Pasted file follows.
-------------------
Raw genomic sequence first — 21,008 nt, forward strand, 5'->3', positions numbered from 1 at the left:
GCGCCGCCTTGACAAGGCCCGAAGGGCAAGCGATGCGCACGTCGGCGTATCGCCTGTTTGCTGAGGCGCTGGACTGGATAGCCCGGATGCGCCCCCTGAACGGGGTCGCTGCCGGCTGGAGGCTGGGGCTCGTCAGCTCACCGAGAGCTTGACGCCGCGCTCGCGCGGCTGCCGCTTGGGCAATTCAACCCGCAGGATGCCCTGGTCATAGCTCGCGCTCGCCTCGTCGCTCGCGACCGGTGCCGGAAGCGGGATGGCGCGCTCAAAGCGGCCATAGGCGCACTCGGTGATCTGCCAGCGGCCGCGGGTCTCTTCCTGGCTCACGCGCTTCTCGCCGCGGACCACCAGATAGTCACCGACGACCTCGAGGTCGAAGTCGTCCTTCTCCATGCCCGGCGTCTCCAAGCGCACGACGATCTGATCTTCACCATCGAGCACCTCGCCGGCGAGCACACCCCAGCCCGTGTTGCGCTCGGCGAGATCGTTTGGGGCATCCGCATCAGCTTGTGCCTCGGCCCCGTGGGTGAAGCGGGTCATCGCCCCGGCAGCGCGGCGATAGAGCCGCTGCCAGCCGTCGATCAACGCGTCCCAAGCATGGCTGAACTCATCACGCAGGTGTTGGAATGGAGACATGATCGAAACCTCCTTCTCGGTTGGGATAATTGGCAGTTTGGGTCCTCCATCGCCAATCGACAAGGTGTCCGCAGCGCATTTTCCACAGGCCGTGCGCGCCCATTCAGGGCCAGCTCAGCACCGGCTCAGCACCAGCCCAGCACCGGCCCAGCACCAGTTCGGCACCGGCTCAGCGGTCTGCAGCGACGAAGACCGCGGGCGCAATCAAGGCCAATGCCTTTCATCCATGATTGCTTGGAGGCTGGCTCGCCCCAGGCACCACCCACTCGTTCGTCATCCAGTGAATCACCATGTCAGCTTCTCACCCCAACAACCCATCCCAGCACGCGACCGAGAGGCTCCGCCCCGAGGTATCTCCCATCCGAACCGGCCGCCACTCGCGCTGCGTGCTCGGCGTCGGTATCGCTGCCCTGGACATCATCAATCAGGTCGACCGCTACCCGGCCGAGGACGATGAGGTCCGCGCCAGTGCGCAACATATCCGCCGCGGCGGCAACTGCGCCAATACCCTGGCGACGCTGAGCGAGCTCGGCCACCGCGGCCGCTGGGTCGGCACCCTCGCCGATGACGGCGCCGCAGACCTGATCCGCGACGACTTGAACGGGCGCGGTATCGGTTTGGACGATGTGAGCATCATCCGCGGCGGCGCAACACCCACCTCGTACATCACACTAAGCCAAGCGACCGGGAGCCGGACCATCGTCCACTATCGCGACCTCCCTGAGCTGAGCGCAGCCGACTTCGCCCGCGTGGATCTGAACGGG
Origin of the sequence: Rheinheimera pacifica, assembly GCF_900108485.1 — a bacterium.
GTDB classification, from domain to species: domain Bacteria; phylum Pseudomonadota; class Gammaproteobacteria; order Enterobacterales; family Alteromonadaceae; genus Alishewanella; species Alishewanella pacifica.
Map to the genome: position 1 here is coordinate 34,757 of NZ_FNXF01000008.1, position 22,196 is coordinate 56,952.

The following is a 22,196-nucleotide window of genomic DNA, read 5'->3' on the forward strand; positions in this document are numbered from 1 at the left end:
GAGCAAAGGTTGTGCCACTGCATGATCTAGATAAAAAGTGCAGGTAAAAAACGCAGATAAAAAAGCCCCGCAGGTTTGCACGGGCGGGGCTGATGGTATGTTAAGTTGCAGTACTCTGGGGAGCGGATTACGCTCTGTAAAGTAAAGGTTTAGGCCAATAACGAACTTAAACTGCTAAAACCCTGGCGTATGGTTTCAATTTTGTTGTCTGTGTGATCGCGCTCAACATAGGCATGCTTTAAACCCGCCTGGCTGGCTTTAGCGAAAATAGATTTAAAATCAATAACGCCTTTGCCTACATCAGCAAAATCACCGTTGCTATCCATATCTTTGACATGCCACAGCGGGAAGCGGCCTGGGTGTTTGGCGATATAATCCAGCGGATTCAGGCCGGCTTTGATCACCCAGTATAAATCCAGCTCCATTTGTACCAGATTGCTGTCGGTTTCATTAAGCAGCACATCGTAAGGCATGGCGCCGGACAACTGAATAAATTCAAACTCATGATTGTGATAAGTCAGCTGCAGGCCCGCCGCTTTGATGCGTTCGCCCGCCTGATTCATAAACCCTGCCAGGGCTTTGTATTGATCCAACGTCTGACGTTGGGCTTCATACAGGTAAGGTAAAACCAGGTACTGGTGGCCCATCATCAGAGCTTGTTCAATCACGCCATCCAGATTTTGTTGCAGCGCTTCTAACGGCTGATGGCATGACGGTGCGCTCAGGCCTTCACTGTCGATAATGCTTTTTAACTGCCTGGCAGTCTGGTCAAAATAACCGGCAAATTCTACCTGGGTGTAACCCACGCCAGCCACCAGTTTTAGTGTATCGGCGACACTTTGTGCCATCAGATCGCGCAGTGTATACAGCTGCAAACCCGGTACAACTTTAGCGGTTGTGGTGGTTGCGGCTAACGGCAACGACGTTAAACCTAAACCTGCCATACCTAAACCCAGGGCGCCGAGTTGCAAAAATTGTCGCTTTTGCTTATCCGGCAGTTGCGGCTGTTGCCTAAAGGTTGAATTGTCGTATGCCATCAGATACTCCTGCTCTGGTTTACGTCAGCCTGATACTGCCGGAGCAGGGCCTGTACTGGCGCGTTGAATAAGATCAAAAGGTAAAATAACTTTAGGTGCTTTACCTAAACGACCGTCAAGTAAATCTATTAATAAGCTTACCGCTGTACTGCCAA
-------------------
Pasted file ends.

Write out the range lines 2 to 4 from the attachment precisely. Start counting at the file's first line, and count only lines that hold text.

GCGCCGCCTTGACAAGGCCCGAAGGGCAAGCGATGCGCACGTCGGCGTATCGCCTGTTTGCTGAGGCGCTGGACTGGATAGCCCGGATGCGCCCCCTGAACGGGGTCGCTGCCGGCTGGAGGCTGGGGCTCGTCAGCTCACCGAGAGCTTGACGCCGCGCTCGCGCGGCTGCCGCTTGGGCAATTCAACCCGCAGGATGCCCTGGTCATAGCTCGCGCTCGCCTCGTCGCTCGCGACCGGTGCCGGAAGCGGGATGGCGCGCTCAAAGCGGCCATAGGCGCACTCGGTGATCTGCCAGCGGCCGCGGGTCTCTTCCTGGCTCACGCGCTTCTCGCCGCGGACCACCAGATAGTCACCGACGACCTCGAGGTCGAAGTCGTCCTTCTCCATGCCCGGCGTCTCCAAGCGCACGACGATCTGATCTTCACCATCGAGCACCTCGCCGGCGAGCACACCCCAGCCCGTGTTGCGCTCGGCGAGATCGTTTGGGGCATCCGCATCAGCTTGTGCCTCGGCCCCGTGGGTGAAGCGGGTCATCGCCCCGGCAGCGCGGCGATAGAGCCGCTGCCAGCCGTCGATCAACGCGTCCCAAGCATGGCTGAACTCATCACGCAGGTGTTGGAATGGAGACATGATCGAAACCTCCTTCTCGGTTGGGATAATTGGCAGTTTGGGTCCTCCATCGCCAATCGACAAGGTGTCCGCAGCGCATTTTCCACAGGCCGTGCGCGCCCATTCAGGGCCAGCTCAGCACCGGCTCAGCACCAGCCCAGCACCGGCCCAGCACCAGTTCGGCACCGGCTCAGCGGTCTGCAGCGACGAAGACCGCGGGCGCAATCAAGGCCAATGCCTTTCATCCATGATTGCTTGGAGGCTGGCTCGCCCCAGGCACCACCCACTCGTTCGTCATCCAGTGAATCACCATGTCAGCTTCTCACCCCAACAACCCATCCCAGCACGCGACCGAGAGGCTCCGCCCCGAGGTATCTCCCATCCGAACCGGCCGCCACTCGCGCTGCGTGCTCGGCGTCGGTATCGCTGCCCTGGACATCATCAATCAGGTCGACCGCTACCCGGCCGAGGACGATGAGGTCCGCGCCAGTGCGCAACATATCCGCCGCGGCGGCAACTGCGCCAATACCCTGGCGACGCTGAGCGAGCTCGGCCACCGCGGCCGCTGGGTCGGCACCCTCGCCGATGACGGCGCCGCAGACCTGATCCGCGACGACTTGAACGGGCGCGGTATCGGTTTGGACGATGTGAGCATCATCCGCGGCGGCGCAACACCCACCTCGTACATCACACTAAGCCAAGCGACCGGGAGCCGGACCATCGTCCACTATCGCGACCTCCCTGAGCTGAGCGCAGCCGACTTCGCCCGCGTGGATCTGAACGGG
Origin of the sequence: Rheinheimera pacifica, assembly GCF_900108485.1 — a bacterium.
GTDB classification, from domain to species: domain Bacteria; phylum Pseudomonadota; class Gammaproteobacteria; order Enterobacterales; family Alteromonadaceae; genus Alishewanella; species Alishewanella pacifica.